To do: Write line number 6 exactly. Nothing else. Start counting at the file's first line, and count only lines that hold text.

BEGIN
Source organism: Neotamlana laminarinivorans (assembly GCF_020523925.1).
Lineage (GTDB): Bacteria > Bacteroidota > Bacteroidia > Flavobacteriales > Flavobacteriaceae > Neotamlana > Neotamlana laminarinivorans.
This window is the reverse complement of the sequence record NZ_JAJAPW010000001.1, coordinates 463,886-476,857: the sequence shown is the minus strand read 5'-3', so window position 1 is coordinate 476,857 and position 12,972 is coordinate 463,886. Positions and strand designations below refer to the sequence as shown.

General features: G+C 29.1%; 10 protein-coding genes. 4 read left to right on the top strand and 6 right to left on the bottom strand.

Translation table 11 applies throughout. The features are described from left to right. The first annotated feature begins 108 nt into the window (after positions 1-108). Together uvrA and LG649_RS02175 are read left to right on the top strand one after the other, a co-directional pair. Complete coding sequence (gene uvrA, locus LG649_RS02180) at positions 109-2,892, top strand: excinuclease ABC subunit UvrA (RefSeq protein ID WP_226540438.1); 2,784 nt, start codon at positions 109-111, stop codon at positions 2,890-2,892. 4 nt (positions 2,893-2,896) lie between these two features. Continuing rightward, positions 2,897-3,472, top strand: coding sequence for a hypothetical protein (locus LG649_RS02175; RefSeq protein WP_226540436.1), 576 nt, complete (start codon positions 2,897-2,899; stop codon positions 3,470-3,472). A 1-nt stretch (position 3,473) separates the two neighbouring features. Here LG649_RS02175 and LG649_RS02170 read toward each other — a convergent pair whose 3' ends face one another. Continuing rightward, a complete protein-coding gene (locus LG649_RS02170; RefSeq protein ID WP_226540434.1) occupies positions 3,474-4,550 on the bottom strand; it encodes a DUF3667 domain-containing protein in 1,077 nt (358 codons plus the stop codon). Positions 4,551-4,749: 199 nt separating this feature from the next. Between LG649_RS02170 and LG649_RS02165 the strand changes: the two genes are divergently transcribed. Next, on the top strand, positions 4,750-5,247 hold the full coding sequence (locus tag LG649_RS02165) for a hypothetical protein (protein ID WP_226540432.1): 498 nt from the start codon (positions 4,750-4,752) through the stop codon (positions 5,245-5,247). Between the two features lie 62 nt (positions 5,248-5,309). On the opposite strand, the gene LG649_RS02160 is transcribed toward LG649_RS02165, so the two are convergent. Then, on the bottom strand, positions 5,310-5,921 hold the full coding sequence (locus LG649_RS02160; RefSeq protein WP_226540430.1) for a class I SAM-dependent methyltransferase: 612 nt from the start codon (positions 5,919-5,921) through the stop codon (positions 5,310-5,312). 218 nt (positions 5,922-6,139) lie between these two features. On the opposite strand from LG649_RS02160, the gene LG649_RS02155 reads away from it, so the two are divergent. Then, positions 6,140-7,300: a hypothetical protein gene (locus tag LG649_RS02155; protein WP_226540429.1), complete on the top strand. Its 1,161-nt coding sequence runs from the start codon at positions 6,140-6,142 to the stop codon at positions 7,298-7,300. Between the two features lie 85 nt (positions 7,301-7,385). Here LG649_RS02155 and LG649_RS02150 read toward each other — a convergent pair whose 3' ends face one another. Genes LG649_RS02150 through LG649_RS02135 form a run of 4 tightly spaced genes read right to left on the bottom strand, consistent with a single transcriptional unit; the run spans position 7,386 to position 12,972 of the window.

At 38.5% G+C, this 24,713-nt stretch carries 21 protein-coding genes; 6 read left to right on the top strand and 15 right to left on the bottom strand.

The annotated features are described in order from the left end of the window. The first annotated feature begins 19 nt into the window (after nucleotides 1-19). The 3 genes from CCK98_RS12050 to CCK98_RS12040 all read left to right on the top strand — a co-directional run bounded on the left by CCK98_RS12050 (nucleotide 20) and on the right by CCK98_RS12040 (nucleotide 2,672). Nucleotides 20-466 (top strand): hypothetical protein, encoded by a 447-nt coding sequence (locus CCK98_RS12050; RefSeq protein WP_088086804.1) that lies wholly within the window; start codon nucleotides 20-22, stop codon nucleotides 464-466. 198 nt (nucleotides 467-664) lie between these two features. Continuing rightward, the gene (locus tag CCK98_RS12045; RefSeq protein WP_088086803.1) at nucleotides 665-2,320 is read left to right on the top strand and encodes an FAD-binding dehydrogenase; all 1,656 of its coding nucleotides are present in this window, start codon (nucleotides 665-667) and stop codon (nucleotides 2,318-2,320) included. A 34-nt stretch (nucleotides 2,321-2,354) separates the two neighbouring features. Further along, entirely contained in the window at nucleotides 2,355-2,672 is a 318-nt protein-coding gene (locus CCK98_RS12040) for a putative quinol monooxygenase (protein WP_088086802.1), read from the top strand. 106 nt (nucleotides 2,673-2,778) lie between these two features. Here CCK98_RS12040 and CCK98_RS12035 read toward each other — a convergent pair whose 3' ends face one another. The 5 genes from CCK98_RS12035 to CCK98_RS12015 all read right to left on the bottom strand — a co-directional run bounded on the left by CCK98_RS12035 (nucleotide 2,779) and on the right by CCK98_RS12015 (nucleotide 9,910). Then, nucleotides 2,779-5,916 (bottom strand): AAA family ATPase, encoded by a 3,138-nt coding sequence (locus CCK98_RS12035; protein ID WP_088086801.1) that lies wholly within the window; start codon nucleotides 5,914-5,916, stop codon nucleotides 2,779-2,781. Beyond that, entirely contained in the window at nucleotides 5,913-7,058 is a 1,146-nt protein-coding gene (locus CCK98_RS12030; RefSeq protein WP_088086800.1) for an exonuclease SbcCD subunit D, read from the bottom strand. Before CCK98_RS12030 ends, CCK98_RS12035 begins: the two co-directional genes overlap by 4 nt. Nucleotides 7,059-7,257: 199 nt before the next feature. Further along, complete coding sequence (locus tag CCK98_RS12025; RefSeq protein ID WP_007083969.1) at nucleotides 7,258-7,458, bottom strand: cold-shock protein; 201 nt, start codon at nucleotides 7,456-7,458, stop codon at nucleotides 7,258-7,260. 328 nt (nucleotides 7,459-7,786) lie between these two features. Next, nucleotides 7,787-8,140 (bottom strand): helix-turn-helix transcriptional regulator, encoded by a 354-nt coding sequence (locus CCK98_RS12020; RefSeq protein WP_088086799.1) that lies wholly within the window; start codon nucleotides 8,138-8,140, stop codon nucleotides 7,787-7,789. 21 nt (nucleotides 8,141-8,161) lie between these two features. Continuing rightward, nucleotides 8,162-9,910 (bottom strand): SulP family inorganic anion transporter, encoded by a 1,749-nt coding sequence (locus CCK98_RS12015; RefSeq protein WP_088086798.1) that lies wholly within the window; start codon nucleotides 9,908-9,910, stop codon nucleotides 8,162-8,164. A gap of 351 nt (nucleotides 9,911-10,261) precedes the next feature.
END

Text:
At 38.5% G+C, this 24,713-nt stretch carries 21 protein-coding genes; 6 read left to right on the top strand and 15 right to left on the bottom strand.